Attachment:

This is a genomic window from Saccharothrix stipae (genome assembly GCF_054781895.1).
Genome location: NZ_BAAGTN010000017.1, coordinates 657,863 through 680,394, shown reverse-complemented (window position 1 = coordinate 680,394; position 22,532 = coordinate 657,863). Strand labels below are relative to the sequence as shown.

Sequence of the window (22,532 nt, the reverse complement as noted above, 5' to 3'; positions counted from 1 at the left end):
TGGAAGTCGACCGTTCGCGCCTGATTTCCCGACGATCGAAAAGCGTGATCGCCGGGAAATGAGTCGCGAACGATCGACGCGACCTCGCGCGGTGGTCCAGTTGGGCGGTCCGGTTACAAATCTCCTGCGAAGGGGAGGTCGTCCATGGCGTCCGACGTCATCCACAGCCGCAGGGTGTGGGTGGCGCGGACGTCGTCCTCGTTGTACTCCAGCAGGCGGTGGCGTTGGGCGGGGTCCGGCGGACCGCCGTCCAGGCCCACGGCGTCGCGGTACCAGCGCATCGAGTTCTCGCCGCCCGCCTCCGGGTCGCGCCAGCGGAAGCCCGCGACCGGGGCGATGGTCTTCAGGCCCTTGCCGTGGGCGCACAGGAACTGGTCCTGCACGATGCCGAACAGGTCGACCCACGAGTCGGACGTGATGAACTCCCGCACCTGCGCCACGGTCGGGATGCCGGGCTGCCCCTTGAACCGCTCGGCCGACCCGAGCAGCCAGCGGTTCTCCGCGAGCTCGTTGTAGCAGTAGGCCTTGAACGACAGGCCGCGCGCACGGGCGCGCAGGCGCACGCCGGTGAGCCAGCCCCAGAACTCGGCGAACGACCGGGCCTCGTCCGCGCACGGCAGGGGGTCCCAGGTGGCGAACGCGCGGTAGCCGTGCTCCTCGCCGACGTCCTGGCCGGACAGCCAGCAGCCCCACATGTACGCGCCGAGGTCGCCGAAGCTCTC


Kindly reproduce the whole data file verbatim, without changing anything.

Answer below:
This is a genomic window from Saccharothrix stipae (genome assembly GCF_054781895.1).
Genome location: NZ_BAAGTN010000017.1, coordinates 657,863 through 680,394, shown reverse-complemented (window position 1 = coordinate 680,394; position 22,532 = coordinate 657,863). Strand labels below are relative to the sequence as shown.

Sequence of the window (22,532 nt, the reverse complement as noted above, 5' to 3'; positions counted from 1 at the left end):
TGGAAGTCGACCGTTCGCGCCTGATTTCCCGACGATCGAAAAGCGTGATCGCCGGGAAATGAGTCGCGAACGATCGACGCGACCTCGCGCGGTGGTCCAGTTGGGCGGTCCGGTTACAAATCTCCTGCGAAGGGGAGGTCGTCCATGGCGTCCGACGTCATCCACAGCCGCAGGGTGTGGGTGGCGCGGACGTCGTCCTCGTTGTACTCCAGCAGGCGGTGGCGTTGGGCGGGGTCCGGCGGACCGCCGTCCAGGCCCACGGCGTCGCGGTACCAGCGCATCGAGTTCTCGCCGCCCGCCTCCGGGTCGCGCCAGCGGAAGCCCGCGACCGGGGCGATGGTCTTCAGGCCCTTGCCGTGGGCGCACAGGAACTGGTCCTGCACGATGCCGAACAGGTCGACCCACGAGTCGGACGTGATGAACTCCCGCACCTGCGCCACGGTCGGGATGCCGGGCTGCCCCTTGAACCGCTCGGCCGACCCGAGCAGCCAGCGGTTCTCCGCGAGCTCGTTGTAGCAGTAGGCCTTGAACGACAGGCCGCGCGCACGGGCGCGCAGGCGCACGCCGGTGAGCCAGCCCCAGAACTCGGCGAACGACCGGGCCTCGTCCGCGCACGGCAGGGGGTCCCAGGTGGCGAACGCGCGGTAGCCGTGCTCCTCGCCGACGTCCTGGCCGGACAGCCAGCAGCCCCACATGTACGCGCCGAGGTCGCCGAAGCTCTC